Election 2008: An Interview with Tim Kreider

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For hundreds of years, editorial cartooning has played a role central to the political process, criticizing, lampooning, and generally bringing down a peg those who have chosen to place themselves on soapboxes. The medium has proven itself an ideal format for those subject matters we’ve otherwise had difficultly expressing by other means.

We’re two days away from what many on all sides of the political divide have deemed the most important election of their lifetime, and while we’re not quite at the finish line looking back, we’ve certainly experienced enough over the past ten months to give us a fitting picture of how the majority of the 2008 presidential election has played out. The time seemed opportune to speak with a veteran political cartoonist about the ways in which the race has played out on their end—a state of the union of sorts for editorial cartooning.

When I put the call out suggested interviewees (thanks, Twitter), the majority of responses turned to Tim Kreider. Kreider has been producing his weekly strip, The Pain—When Will it End, since 1997. About three years into the process, said pain turned external, and the artist’s work shifted its focus toward the political, a move which soon consumed his work, transforming him, for better or worse, into a full-fledged political cartoonist.

Kreider’s work has since been anthologized as two books by Fantagraphics: The Pain—When will it End and Why do They Kill Me? Recently, the artist announced plans to end the publication of  his weekly strip in its current form, early next year.

We spoke to Kreider about the state of editorial cartooning in 2008, the role of equal time, and what precisely his proposed retirement means.

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Interview: Jules Feiffer Pt. 2 [of 2]

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Over the course of a professional career that has spanned some seven decades, Jules Feiffer has built a staggering body of work in a diverse array of mediums, including the theater, motion pictures, novels, and children’s books. But it’s the artist’s groundbreaking work in the world of political cartooning that really put him on the map. Feiffer’s work for The Village Voice began in the 50s and ran for 42 years, earning him a Pulitzer in 1986.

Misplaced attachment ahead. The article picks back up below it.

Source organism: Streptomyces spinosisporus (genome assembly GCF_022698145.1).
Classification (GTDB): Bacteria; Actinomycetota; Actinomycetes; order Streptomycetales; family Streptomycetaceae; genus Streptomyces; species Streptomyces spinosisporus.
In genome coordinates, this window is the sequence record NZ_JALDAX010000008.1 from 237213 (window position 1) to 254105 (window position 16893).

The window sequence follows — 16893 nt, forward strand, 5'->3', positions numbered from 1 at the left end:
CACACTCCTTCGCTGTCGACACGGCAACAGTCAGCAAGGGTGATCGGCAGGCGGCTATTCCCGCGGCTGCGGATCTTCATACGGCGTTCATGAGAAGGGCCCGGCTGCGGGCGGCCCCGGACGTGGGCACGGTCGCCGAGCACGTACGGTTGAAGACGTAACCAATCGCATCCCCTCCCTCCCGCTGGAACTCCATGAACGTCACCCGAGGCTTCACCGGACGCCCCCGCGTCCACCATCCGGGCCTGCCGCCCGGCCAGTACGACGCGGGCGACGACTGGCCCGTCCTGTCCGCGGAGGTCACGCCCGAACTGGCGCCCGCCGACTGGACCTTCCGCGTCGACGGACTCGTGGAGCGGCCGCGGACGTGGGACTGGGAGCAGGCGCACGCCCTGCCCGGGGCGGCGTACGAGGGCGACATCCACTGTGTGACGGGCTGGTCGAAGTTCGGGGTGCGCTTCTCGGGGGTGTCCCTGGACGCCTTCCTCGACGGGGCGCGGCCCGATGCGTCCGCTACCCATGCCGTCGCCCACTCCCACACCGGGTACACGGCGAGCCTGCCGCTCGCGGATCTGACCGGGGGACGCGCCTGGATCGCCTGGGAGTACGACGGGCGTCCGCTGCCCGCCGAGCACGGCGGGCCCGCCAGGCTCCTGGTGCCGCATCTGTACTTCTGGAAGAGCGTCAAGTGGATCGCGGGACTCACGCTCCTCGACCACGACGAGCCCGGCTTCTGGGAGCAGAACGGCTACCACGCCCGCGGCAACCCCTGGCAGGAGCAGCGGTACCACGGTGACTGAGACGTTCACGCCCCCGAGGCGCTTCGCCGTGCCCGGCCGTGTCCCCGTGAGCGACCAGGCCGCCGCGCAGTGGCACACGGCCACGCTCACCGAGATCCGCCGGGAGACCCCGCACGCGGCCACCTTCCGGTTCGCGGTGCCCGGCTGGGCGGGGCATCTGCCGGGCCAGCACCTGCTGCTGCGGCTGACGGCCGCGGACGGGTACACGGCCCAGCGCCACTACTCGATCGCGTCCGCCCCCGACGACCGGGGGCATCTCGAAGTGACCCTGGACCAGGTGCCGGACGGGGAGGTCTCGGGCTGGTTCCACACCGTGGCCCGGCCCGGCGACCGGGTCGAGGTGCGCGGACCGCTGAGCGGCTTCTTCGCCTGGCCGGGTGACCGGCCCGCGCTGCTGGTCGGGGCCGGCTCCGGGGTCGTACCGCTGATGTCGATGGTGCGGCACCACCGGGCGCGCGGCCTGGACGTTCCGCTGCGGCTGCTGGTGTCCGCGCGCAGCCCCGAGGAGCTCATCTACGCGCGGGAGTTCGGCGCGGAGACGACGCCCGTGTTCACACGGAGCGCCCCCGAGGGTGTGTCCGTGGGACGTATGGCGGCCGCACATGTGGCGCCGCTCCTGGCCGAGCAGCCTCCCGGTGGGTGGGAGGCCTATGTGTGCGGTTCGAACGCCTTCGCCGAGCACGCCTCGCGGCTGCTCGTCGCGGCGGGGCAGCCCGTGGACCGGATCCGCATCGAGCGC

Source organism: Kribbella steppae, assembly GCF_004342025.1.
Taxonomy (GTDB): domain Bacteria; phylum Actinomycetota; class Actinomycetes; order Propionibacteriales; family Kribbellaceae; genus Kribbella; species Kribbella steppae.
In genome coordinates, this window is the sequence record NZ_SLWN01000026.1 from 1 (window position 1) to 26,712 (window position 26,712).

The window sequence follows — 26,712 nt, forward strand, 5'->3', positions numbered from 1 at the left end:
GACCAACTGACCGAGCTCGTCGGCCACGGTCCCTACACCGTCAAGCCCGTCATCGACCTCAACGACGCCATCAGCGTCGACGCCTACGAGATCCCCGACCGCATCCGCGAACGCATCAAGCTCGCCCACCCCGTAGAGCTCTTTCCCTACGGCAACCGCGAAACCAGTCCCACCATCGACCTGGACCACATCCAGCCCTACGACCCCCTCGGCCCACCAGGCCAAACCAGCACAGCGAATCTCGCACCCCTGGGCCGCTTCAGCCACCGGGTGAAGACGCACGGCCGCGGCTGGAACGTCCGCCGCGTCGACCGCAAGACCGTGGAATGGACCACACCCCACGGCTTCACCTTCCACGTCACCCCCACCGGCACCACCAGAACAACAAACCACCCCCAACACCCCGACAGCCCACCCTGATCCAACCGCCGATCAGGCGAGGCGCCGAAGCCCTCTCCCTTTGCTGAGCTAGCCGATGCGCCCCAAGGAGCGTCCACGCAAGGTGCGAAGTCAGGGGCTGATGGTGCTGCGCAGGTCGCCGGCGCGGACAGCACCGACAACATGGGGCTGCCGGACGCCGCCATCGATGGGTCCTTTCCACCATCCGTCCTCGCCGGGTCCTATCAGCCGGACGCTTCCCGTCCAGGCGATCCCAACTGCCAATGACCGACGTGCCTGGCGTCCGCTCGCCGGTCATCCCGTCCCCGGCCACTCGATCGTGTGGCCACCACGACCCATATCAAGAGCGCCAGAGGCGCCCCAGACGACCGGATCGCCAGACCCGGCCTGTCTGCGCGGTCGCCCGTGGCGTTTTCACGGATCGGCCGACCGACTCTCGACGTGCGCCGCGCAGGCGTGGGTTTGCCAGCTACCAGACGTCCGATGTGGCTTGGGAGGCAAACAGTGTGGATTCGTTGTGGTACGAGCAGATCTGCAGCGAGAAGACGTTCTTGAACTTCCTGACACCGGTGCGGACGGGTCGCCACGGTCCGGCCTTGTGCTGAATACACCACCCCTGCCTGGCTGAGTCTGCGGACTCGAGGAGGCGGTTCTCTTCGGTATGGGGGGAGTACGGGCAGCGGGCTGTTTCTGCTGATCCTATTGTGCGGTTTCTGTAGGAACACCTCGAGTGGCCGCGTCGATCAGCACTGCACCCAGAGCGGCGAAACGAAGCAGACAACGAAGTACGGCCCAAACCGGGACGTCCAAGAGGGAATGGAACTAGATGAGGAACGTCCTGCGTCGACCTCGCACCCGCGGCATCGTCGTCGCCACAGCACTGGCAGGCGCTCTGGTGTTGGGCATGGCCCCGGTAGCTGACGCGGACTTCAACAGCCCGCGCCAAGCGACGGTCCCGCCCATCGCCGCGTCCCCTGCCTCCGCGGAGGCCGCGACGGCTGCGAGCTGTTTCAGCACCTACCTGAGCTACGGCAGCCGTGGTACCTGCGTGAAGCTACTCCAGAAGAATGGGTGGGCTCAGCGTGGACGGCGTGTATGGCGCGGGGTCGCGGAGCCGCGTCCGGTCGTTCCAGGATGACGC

Fantagraphics celebrated the artist’s work for The Voice with the recent release of Explainers, which compiles the first 10 years of his weekly strip.

In honor of the new book, we sat down with Feiffer to discuss the state of contemporary editorial cartooning, the difficulties of penning a daily strip, and legacy of Will Eisner.

[Part One]
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Interview: Jules Feiffer Pt. 1 [of 2]

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One of the great things about interviewing the Jules Feiffer, from an editorial standpoint, is the fact that the legendary cartoonist invariably has some new project to speak about, between a seemingly endless parade of comics, plays, and books, all of which the artist thankfully continues to crank out, a mere six months away from his 80th birthday, to a bottomless stream of career retrospectives that publishers such as Fantagraphics seem to issue like clockwork.

Conducted with the artist after a recent appearance at The Strand Bookstore, just below Manhattan’s Union Square, this interview largely celebrates the latter, in light of the recent release of Explainers, a hardbound volume celebrating the early Village Voice strips that first put Feiffer on the map, released by the completists at the aforementioned indie comics publishing house.

After his discussion [video of which is available here], Feiffer happily signed several towering piles of books for admiring fans, from the aforementioned new Fantagraphics volume, to classics like The Phantom Tollbooth, to the poster for the black comedy, Little Murders, for which Feiffer penned the screenplay.

In this first of our two part interview, we discuss the roles that newspaper comics, Will Eisner, and the Korean War played in the genesis of Feiffer’s career.
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